Monetary penalty, that is the most common penalty imposed for any offence. Can be imposed with or without recording a conviction.
Burden of Proof
Any person bringing an action, whther civil or criminal, bears the responsiblity of proving, to the appropriate standard of proof, that what he/she says is true.
Standard of Proof
The value or weight given to evidence. In a civil case, the standard of proof is such that one party's version of the law and facts is more likely to be correct 'on the balance of probablities' than that of the opposing side. In criminal cases, the standard is higher. The accused must be found guilty 'beyond all reasonable doubt'. If there is any reasonable doubt, the accused must be found not guilty.
Balance of Probabilities
The standard of proof applied in civil cases. So long as one person's version or interpretation of the facts is more probable than that os his/her opponent in the eyes of the court, then that person will be successful, and win the case.
Beyond all Reasonable doubt
The standard of proof required in a criminal case. If, in the mind of the adjudicator - either judge or jury - there exists any doubt as to the guilt of the accused, then he or she must be found not guilty.
This occurs if a term of imprisonment has been given of not more than three years in the county court, and means that the whole or part of the sentence can be suspended. The offender then does not attend prison. During the time of the sentence, however, if the offender commits another offence, it is likely that the original sentence will be restored, together with a further sanction for the second offence.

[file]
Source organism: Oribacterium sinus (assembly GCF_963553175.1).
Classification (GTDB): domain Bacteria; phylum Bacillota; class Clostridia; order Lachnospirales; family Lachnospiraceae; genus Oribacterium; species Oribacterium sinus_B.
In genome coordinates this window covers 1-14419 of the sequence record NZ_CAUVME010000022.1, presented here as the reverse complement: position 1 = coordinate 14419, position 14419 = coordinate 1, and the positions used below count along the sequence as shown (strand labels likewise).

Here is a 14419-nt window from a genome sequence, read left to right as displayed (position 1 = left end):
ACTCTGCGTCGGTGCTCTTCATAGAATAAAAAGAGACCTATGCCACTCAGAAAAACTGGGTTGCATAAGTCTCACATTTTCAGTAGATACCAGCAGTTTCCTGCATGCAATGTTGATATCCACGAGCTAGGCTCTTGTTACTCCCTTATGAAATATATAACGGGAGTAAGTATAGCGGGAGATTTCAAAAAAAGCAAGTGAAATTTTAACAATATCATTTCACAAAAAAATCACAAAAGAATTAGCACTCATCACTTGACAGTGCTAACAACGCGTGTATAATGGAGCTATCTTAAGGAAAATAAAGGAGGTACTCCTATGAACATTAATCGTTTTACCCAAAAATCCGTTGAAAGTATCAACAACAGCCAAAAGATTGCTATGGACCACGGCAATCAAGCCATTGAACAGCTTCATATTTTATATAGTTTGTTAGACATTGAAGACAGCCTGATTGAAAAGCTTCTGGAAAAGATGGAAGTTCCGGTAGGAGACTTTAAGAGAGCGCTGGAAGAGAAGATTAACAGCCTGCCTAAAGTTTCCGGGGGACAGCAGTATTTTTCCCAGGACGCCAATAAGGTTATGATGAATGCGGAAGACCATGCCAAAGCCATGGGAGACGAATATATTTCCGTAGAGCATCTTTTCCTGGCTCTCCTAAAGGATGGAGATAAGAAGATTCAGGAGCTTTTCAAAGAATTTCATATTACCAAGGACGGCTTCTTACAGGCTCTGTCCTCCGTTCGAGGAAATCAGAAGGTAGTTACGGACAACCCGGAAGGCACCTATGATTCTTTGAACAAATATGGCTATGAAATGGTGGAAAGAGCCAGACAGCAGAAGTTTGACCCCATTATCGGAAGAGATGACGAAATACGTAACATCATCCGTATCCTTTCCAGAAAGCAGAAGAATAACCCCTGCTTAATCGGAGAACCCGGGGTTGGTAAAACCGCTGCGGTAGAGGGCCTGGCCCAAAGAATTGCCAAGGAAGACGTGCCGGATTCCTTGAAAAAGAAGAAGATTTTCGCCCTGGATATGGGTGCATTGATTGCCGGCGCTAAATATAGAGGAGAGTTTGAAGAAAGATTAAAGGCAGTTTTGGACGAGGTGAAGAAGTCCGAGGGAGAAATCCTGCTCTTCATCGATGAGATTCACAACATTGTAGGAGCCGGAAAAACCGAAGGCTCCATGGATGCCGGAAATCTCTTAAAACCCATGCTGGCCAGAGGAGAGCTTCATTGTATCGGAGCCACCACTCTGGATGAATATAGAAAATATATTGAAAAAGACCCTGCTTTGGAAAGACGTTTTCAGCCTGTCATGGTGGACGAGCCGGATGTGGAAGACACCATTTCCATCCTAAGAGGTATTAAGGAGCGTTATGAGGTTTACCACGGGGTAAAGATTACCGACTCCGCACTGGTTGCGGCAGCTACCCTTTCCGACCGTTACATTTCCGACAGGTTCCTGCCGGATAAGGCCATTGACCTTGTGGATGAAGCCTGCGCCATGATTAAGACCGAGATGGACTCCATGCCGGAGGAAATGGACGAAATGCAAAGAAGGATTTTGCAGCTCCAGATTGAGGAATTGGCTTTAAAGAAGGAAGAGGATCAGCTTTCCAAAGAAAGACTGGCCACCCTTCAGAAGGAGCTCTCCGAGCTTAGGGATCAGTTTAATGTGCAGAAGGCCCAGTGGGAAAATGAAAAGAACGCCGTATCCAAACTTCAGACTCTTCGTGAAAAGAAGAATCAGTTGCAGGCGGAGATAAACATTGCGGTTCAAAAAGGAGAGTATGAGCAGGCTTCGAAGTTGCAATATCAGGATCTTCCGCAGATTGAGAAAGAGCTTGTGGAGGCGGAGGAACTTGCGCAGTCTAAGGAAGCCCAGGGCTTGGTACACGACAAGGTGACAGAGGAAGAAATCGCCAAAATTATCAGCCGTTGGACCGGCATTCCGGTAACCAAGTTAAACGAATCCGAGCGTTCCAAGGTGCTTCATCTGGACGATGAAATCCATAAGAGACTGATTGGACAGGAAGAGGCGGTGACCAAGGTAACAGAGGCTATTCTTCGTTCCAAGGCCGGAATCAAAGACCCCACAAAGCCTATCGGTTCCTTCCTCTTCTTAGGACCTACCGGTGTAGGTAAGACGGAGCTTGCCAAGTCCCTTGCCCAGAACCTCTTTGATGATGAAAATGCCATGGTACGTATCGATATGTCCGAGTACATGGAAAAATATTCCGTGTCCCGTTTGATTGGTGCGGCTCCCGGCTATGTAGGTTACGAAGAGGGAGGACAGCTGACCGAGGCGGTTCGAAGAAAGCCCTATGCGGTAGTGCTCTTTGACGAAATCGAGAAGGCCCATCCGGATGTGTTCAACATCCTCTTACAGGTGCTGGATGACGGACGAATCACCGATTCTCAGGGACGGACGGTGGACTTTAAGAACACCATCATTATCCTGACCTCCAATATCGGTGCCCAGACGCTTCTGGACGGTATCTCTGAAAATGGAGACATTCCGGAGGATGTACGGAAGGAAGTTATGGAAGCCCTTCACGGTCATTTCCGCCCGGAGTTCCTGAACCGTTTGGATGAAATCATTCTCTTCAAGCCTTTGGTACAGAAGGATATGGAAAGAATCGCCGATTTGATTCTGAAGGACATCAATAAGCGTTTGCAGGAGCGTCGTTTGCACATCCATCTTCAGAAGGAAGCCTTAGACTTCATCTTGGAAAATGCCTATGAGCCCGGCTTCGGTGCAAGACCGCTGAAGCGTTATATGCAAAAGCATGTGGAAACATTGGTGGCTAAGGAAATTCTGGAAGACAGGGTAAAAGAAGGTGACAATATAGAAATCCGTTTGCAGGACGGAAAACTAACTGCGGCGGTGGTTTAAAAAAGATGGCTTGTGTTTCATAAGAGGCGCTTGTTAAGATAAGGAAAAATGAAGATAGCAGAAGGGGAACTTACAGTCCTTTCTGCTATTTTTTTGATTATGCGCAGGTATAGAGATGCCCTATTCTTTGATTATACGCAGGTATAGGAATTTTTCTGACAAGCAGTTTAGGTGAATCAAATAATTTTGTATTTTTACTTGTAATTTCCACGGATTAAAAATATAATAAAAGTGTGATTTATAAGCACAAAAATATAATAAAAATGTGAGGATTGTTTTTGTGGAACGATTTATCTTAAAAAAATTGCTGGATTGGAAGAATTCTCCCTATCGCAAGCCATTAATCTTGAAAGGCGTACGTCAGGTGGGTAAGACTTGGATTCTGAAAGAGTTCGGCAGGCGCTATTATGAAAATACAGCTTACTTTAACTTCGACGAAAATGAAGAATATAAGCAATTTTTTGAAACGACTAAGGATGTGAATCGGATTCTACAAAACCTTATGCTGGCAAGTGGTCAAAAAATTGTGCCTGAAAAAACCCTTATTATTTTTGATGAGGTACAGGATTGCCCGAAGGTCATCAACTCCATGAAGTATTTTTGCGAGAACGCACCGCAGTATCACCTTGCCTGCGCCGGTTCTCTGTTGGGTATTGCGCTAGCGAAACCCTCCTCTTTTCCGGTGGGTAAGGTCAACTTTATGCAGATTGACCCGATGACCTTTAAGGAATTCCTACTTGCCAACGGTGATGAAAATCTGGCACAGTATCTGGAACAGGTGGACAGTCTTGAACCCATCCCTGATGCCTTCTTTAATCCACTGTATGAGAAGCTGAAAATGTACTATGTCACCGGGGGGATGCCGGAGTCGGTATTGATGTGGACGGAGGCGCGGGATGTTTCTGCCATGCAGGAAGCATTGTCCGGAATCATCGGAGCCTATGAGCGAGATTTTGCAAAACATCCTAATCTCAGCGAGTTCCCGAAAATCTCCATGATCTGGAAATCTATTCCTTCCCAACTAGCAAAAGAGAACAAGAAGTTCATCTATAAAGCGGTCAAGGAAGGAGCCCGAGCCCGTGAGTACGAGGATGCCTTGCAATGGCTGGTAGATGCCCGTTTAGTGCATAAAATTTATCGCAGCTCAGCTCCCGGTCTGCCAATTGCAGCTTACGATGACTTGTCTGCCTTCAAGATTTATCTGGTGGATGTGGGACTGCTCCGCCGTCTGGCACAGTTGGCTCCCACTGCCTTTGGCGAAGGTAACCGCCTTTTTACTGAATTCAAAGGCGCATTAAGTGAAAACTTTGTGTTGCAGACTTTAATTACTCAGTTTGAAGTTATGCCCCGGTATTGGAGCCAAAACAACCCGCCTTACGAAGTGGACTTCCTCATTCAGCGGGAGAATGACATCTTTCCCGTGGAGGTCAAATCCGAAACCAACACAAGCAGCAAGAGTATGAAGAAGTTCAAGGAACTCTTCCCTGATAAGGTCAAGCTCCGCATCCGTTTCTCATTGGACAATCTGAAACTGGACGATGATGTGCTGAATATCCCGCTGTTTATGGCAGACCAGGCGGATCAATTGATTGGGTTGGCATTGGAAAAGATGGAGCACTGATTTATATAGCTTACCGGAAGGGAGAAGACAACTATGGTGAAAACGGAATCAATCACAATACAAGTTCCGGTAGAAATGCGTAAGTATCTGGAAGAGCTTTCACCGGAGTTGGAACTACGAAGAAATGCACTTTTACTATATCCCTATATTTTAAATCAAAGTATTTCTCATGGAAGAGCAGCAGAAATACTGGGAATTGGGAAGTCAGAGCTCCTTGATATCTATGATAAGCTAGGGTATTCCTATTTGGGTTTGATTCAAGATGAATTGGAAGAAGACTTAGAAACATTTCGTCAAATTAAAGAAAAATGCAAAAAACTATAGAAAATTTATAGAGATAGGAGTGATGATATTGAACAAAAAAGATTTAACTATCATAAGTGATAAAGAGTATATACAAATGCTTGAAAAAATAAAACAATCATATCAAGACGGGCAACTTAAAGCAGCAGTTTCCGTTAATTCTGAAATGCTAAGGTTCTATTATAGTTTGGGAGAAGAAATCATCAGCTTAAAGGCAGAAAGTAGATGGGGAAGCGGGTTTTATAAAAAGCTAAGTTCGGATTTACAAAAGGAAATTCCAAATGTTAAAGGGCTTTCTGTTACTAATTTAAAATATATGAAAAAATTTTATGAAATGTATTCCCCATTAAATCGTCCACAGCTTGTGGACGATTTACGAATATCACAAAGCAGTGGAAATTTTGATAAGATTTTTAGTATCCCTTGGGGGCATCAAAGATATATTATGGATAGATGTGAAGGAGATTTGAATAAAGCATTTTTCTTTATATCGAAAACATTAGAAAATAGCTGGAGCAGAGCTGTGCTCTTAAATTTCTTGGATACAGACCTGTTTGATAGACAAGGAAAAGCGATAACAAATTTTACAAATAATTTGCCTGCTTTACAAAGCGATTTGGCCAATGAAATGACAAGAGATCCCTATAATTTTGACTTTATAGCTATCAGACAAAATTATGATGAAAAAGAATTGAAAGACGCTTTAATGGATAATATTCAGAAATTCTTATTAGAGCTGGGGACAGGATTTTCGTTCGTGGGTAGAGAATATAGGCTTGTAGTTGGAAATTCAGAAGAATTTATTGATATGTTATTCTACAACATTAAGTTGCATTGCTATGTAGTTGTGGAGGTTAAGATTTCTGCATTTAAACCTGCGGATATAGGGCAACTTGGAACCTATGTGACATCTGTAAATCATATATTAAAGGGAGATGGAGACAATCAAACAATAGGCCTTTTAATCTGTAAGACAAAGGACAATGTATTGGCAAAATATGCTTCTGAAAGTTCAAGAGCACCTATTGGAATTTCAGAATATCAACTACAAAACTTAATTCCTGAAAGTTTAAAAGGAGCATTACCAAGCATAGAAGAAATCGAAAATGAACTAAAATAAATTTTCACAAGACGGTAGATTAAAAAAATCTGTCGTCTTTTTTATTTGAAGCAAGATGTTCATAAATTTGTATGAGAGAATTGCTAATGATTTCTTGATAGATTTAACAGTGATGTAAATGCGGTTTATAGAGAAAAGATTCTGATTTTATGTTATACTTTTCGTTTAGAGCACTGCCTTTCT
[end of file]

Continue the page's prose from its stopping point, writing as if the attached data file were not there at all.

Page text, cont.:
A preliminary hearing in the Magistrates' Court in which the Crown presents evidence of sufficient weight to justify a conviction by a jury in a higher court. The aim of a committal hearing is to; clarify the issues prior to attending trial and thereby avoid taking a matter to trial when the evidence is flimsy, and to determine whether a prima facie case exists, that is whether the evidence is of sufficient weight to support a conviction by a jury at trial.
The procedures that enable accused people to be released from custody after being charged and before their hearing or trial. Conditions can be specified, and a guarantor [surety] can be required.
When a person is held in custody awaiting a trial, during a trial or awaiting sentence. This is because the person is refused bail or cannot afford or provide the required surety.
To apprehend and take into lawful custody so that the person arrested may be brought to court to answer accusations concerning the commission of criminal offences. A person arrested is said to be taken into custody for the purpose of further questioning.
A hearing is a judicial examination and determination of a case in the court of summary jurisdiction.